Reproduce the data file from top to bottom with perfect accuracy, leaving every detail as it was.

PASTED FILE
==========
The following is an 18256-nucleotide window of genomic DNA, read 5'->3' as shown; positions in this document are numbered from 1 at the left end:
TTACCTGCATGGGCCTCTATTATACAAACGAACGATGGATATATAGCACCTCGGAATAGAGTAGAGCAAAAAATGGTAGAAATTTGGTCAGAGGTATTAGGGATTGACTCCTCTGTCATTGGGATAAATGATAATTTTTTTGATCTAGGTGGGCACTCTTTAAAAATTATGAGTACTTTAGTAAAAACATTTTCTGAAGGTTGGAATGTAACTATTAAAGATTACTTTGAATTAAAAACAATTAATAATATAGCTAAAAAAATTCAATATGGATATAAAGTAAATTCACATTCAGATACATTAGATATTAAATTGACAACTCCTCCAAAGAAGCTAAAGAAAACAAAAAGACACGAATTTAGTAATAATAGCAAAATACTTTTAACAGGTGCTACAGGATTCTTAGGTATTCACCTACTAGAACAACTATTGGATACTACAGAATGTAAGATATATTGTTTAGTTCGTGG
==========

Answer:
The following is an 18256-nucleotide window of genomic DNA, read 5'->3' as shown; positions in this document are numbered from 1 at the left end:
TTACCTGCATGGGCCTCTATTATACAAACGAACGATGGATATATAGCACCTCGGAATAGAGTAGAGCAAAAAATGGTAGAAATTTGGTCAGAGGTATTAGGGATTGACTCCTCTGTCATTGGGATAAATGATAATTTTTTTGATCTAGGTGGGCACTCTTTAAAAATTATGAGTACTTTAGTAAAAACATTTTCTGAAGGTTGGAATGTAACTATTAAAGATTACTTTGAATTAAAAACAATTAATAATATAGCTAAAAAAATTCAATATGGATATAAAGTAAATTCACATTCAGATACATTAGATATTAAATTGACAACTCCTCCAAAGAAGCTAAAGAAAACAAAAAGACACGAATTTAGTAATAATAGCAAAATACTTTTAACAGGTGCTACAGGATTCTTAGGTATTCACCTACTAGAACAACTATTGGATACTACAGAATGTAAGATATATTGTTTAGTTCGTGG